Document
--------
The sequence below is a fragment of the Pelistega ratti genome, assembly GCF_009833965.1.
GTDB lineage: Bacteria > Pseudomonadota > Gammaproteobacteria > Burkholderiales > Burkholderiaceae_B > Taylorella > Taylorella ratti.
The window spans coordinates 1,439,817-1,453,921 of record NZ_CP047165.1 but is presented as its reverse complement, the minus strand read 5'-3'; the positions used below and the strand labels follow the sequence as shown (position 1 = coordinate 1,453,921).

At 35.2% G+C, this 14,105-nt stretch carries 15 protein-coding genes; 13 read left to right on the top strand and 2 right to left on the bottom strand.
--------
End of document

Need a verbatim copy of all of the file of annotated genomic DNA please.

The sequence below is a fragment of the Pelistega ratti genome, assembly GCF_009833965.1.
GTDB lineage: Bacteria > Pseudomonadota > Gammaproteobacteria > Burkholderiales > Burkholderiaceae_B > Taylorella > Taylorella ratti.
The window spans coordinates 1,439,817-1,453,921 of record NZ_CP047165.1 but is presented as its reverse complement, the minus strand read 5'-3'; the positions used below and the strand labels follow the sequence as shown (position 1 = coordinate 1,453,921).

At 35.2% G+C, this 14,105-nt stretch carries 15 protein-coding genes; 13 read left to right on the top strand and 2 right to left on the bottom strand.